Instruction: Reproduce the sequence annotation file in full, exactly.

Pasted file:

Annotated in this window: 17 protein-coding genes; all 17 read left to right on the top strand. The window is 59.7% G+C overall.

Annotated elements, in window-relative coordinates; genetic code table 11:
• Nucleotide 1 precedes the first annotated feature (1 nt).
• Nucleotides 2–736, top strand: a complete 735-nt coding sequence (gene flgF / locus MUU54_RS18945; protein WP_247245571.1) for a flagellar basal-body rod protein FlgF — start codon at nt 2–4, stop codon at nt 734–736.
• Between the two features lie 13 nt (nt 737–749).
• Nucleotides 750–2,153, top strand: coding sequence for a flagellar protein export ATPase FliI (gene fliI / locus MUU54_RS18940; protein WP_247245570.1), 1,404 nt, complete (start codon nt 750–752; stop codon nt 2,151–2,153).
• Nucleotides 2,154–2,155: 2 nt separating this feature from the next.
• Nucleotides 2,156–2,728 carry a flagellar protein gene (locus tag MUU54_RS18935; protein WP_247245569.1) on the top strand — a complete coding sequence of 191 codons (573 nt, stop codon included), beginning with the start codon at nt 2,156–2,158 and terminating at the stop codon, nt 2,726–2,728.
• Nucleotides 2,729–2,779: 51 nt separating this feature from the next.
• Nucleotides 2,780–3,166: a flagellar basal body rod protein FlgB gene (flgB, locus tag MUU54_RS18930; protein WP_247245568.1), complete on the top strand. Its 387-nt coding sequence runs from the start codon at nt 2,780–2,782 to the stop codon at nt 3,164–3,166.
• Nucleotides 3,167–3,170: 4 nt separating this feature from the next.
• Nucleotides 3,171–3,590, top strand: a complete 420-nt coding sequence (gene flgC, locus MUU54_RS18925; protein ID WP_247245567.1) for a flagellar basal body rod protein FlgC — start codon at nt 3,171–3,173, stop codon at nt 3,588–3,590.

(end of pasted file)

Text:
Annotated in this window: 17 protein-coding genes; all 17 read left to right on the top strand. The window is 59.7% G+C overall.

Annotated elements, in window-relative coordinates; genetic code table 11:
• Nucleotide 1 precedes the first annotated feature (1 nt).
• Nucleotides 2–736, top strand: a complete 735-nt coding sequence (gene flgF / locus MUU54_RS18945; protein WP_247245571.1) for a flagellar basal-body rod protein FlgF — start codon at nt 2–4, stop codon at nt 734–736.
• Between the two features lie 13 nt (nt 737–749).
• Nucleotides 750–2,153, top strand: coding sequence for a flagellar protein export ATPase FliI (gene fliI / locus MUU54_RS18940; protein WP_247245570.1), 1,404 nt, complete (start codon nt 750–752; stop codon nt 2,151–2,153).
• Nucleotides 2,154–2,155: 2 nt separating this feature from the next.
• Nucleotides 2,156–2,728 carry a flagellar protein gene (locus tag MUU54_RS18935; protein WP_247245569.1) on the top strand — a complete coding sequence of 191 codons (573 nt, stop codon included), beginning with the start codon at nt 2,156–2,158 and terminating at the stop codon, nt 2,726–2,728.
• Nucleotides 2,729–2,779: 51 nt separating this feature from the next.
• Nucleotides 2,780–3,166: a flagellar basal body rod protein FlgB gene (flgB, locus tag MUU54_RS18930; protein WP_247245568.1), complete on the top strand. Its 387-nt coding sequence runs from the start codon at nt 2,780–2,782 to the stop codon at nt 3,164–3,166.
• Nucleotides 3,167–3,170: 4 nt separating this feature from the next.
• Nucleotides 3,171–3,590, top strand: a complete 420-nt coding sequence (gene flgC, locus MUU54_RS18925; protein ID WP_247245567.1) for a flagellar basal body rod protein FlgC — start codon at nt 3,171–3,173, stop codon at nt 3,588–3,590.